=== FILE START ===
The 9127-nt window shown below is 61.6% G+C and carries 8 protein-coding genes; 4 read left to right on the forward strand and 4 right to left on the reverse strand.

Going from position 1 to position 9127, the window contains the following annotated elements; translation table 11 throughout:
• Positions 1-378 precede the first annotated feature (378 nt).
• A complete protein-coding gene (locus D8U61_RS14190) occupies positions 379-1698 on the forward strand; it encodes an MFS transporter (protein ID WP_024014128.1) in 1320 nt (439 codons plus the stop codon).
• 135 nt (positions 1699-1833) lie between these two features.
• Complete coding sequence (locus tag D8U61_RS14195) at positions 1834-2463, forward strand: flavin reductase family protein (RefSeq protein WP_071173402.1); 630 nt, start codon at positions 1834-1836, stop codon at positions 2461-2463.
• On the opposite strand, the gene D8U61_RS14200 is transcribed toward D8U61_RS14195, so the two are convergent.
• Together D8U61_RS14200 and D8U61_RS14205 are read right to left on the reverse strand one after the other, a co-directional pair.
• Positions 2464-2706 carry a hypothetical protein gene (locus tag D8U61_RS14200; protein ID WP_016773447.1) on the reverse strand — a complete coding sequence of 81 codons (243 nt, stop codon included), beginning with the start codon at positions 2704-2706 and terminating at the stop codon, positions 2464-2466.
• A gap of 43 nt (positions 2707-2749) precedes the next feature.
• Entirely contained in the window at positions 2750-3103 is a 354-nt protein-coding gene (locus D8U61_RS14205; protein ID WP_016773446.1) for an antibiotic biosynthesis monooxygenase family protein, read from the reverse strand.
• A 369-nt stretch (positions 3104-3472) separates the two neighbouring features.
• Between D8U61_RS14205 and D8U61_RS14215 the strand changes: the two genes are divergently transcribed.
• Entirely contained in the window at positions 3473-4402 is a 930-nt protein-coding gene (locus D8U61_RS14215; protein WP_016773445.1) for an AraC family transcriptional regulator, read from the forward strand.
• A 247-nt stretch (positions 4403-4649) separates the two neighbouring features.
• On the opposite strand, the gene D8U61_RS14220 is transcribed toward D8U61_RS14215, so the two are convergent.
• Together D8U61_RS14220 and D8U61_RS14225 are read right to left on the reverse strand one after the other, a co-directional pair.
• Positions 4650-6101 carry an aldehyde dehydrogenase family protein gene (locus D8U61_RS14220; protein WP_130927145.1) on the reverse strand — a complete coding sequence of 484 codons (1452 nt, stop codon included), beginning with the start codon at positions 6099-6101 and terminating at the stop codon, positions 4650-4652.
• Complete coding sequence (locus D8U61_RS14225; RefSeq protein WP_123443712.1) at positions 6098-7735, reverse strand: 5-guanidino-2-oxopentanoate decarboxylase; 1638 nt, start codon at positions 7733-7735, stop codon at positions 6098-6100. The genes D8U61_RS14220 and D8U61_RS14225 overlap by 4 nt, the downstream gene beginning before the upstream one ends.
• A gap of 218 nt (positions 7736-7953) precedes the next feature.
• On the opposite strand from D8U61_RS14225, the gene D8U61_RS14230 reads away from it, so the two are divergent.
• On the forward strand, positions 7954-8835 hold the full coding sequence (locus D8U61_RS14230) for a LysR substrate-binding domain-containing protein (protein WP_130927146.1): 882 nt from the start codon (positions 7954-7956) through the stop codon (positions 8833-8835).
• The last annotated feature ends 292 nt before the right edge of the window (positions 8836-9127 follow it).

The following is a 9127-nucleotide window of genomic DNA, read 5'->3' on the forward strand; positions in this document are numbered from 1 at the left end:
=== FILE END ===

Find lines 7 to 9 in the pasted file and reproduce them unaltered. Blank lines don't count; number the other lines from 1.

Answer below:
• On the opposite strand, the gene D8U61_RS14200 is transcribed toward D8U61_RS14195, so the two are convergent.
• Together D8U61_RS14200 and D8U61_RS14205 are read right to left on the reverse strand one after the other, a co-directional pair.
• Positions 2464-2706 carry a hypothetical protein gene (locus tag D8U61_RS14200; protein ID WP_016773447.1) on the reverse strand — a complete coding sequence of 81 codons (243 nt, stop codon included), beginning with the start codon at positions 2704-2706 and terminating at the stop codon, positions 2464-2466.